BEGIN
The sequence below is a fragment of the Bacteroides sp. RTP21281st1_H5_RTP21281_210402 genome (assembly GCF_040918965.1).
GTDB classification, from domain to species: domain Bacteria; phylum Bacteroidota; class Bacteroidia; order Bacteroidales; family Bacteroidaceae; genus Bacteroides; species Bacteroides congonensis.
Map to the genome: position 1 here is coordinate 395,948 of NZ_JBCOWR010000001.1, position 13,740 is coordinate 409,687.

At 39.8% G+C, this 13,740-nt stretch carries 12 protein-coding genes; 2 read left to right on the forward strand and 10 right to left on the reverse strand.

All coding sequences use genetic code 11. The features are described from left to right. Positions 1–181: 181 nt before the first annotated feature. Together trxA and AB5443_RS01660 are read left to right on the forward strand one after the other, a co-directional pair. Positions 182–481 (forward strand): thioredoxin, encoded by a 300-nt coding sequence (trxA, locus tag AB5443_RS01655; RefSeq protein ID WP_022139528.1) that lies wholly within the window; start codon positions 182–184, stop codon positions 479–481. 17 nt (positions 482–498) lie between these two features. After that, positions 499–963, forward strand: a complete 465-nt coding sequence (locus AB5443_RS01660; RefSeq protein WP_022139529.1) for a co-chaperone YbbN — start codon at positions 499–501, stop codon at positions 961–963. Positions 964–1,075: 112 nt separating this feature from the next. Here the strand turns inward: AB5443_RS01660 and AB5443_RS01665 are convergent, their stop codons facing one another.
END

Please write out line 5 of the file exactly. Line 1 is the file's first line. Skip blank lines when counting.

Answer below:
All coding sequences use genetic code 11. The features are described from left to right. Positions 1–181: 181 nt before the first annotated feature. Together trxA and AB5443_RS01660 are read left to right on the forward strand one after the other, a co-directional pair. Positions 182–481 (forward strand): thioredoxin, encoded by a 300-nt coding sequence (trxA, locus tag AB5443_RS01655; RefSeq protein ID WP_022139528.1) that lies wholly within the window; start codon positions 182–184, stop codon positions 479–481. 17 nt (positions 482–498) lie between these two features. After that, positions 499–963, forward strand: a complete 465-nt coding sequence (locus AB5443_RS01660; RefSeq protein WP_022139529.1) for a co-chaperone YbbN — start codon at positions 499–501, stop codon at positions 961–963. Positions 964–1,075: 112 nt separating this feature from the next. Here the strand turns inward: AB5443_RS01660 and AB5443_RS01665 are convergent, their stop codons facing one another.